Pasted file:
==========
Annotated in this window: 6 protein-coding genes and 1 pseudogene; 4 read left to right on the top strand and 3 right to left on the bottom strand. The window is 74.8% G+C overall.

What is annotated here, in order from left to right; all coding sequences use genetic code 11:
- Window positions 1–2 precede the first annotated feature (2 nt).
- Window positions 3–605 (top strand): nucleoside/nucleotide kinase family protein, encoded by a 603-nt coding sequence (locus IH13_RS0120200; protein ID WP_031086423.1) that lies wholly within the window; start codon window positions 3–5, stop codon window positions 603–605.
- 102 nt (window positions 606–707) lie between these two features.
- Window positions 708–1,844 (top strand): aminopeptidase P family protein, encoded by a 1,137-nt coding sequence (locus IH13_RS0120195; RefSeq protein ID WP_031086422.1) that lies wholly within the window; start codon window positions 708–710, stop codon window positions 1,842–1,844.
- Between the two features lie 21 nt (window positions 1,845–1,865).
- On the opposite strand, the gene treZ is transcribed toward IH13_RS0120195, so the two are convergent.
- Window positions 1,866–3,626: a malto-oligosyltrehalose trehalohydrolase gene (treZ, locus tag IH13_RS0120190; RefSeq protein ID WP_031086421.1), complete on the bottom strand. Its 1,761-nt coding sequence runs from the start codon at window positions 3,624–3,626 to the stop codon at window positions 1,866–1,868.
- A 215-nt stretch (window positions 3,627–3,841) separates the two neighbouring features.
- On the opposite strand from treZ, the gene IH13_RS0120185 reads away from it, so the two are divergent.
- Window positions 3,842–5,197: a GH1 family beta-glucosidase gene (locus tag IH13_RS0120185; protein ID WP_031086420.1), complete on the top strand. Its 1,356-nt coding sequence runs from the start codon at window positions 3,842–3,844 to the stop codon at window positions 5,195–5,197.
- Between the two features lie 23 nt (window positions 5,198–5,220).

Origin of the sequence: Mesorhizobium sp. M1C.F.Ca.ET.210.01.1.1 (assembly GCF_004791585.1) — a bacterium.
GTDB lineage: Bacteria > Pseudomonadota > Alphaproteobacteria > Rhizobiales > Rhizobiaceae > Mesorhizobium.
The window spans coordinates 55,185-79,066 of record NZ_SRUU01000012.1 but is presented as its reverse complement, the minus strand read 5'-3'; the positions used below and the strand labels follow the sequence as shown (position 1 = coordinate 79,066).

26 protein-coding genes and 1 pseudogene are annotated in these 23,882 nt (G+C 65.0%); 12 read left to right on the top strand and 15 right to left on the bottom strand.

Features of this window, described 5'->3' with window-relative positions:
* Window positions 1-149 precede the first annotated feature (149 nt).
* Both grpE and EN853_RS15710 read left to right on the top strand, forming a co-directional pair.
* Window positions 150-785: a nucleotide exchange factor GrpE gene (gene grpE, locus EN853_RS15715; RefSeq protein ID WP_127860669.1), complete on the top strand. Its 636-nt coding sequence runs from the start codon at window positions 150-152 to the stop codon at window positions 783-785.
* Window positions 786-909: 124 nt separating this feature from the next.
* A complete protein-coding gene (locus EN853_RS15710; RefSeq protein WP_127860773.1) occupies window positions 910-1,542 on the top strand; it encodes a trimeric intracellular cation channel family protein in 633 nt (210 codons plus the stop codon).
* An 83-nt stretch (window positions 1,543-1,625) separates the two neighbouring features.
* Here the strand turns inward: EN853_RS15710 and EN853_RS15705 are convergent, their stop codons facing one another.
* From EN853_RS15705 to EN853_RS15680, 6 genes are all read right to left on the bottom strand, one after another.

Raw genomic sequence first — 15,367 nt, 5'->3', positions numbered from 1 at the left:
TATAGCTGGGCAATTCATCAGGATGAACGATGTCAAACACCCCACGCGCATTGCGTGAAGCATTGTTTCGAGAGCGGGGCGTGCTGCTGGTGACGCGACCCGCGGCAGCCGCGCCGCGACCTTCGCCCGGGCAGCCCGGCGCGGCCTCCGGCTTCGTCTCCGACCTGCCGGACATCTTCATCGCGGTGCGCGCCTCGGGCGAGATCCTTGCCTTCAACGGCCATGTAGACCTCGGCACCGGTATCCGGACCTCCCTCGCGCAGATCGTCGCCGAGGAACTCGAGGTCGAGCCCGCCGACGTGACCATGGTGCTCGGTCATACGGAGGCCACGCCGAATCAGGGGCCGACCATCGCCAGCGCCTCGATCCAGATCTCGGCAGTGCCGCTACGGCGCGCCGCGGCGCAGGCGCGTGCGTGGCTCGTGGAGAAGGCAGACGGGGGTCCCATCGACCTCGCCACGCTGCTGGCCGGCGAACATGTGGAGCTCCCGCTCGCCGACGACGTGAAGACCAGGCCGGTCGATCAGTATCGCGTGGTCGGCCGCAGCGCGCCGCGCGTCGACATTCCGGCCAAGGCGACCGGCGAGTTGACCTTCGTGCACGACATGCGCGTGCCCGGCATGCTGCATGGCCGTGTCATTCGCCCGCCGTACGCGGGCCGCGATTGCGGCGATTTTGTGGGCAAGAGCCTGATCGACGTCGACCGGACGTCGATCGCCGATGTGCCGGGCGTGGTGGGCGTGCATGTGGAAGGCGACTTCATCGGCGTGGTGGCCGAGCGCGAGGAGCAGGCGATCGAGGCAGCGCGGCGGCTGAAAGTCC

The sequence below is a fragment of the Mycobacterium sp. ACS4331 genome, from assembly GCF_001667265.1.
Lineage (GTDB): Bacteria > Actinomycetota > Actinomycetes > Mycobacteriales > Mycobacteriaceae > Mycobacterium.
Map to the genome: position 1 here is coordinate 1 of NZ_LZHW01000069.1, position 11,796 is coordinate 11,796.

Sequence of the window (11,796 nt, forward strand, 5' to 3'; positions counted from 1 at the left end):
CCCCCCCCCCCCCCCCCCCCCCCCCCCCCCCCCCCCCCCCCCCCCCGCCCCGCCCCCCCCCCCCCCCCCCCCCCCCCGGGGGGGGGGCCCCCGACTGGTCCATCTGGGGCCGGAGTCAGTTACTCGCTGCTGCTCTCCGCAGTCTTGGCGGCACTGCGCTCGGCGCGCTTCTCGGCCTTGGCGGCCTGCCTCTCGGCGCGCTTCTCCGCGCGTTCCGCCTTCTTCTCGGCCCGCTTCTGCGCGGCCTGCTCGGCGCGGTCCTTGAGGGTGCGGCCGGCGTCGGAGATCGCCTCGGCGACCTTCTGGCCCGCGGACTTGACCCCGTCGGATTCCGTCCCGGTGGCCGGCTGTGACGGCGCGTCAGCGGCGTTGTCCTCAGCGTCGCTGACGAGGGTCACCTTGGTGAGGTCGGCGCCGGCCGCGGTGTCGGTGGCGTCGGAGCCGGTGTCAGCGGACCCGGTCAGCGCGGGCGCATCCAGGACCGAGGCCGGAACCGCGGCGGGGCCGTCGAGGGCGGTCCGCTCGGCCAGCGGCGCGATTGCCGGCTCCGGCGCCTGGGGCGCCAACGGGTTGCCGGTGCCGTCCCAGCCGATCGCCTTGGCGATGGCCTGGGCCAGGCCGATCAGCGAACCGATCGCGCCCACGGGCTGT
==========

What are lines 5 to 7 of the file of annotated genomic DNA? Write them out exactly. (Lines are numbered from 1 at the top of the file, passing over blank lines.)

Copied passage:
- 102 nt (window positions 606–707) lie between these two features.
- Window positions 708–1,844 (top strand): aminopeptidase P family protein, encoded by a 1,137-nt coding sequence (locus IH13_RS0120195; RefSeq protein ID WP_031086422.1) that lies wholly within the window; start codon window positions 708–710, stop codon window positions 1,842–1,844.
- Between the two features lie 21 nt (window positions 1,845–1,865).